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When the customer 100 sees the signboard 802 and desires additional information (e.g., offers, recipe information . . . ), the customer 100 scans the desired dataform (804, 806, and/or 808) on the signboard 802 associated with the text and/or graphics using the mobile device 102. The scanned dataform data is sent to the local server 124 to retrieve information or offers associated with the dataform. The dataform data is then transmitted over the network 108 to the remote server 114 for storage. When the purchase information has been received, and associated with the dataform information, the remote server 114 can find the purchase information during the lookup operation via the scanned dataform information. The purchase information is then transmitted to the mobile device 102 for presentation to the customer 100. The purchase data can be used to further retrieve product and/or service information from the product server 120. Of course, the product and service information can also be retrieved directly from the vendor websites (128 and 130). This association process can trigger other events to occur, such as presenting additional advertising or offers to the customer 100 while at the signboard 802. Targeted and preference information can also be presented according to the customer shopping preferences, or any other information obtained during the subscription process, e.g., weather, news, store specials in various classes of merchandise, etc., which may be stored on the preferences server 121.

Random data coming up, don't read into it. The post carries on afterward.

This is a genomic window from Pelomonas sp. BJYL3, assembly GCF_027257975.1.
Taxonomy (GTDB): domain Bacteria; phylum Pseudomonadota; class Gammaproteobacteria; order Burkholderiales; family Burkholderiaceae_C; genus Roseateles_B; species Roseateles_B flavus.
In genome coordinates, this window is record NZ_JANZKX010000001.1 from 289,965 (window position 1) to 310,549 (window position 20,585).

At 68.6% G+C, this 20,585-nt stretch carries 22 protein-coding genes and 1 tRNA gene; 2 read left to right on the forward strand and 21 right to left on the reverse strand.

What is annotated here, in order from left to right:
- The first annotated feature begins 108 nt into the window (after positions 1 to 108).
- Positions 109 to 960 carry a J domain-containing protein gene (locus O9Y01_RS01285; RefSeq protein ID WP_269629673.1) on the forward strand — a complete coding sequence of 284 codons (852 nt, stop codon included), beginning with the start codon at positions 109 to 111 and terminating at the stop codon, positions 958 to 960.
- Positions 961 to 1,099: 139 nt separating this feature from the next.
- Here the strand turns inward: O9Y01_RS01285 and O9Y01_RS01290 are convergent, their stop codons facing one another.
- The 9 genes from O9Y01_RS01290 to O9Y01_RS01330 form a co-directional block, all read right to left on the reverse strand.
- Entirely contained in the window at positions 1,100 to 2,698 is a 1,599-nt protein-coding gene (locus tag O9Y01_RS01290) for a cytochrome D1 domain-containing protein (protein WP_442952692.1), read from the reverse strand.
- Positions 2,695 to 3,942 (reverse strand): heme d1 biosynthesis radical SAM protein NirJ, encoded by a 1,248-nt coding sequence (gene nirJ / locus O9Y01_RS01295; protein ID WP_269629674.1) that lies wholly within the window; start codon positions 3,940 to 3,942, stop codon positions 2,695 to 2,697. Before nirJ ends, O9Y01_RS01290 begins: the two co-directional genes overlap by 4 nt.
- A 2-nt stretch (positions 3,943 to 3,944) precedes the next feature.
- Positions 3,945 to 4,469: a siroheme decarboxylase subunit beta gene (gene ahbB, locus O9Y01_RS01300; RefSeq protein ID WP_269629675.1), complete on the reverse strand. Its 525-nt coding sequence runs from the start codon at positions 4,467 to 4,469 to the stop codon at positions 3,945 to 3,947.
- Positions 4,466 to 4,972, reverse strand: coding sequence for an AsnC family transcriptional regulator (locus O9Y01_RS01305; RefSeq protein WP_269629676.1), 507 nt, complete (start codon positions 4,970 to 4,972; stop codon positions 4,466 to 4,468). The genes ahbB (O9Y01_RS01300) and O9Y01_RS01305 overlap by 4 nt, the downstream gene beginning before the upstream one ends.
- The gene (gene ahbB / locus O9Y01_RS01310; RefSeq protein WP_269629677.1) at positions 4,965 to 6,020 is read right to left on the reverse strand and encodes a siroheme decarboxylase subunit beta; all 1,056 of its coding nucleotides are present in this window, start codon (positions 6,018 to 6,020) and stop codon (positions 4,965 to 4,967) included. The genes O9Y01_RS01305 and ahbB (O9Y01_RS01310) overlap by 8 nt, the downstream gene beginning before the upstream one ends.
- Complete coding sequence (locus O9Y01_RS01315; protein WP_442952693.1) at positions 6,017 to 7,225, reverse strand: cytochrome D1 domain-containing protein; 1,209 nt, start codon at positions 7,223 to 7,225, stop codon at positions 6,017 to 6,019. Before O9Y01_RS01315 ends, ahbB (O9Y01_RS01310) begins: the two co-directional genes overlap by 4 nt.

The scanned sign information can also be stored in association with the customer account for retrieval during a later store-shopping trip. The customer can approach the POA terminal 104 to retrieve this previously stored sign information (e.g., stored at any server location) according to the system operation described hereinabove in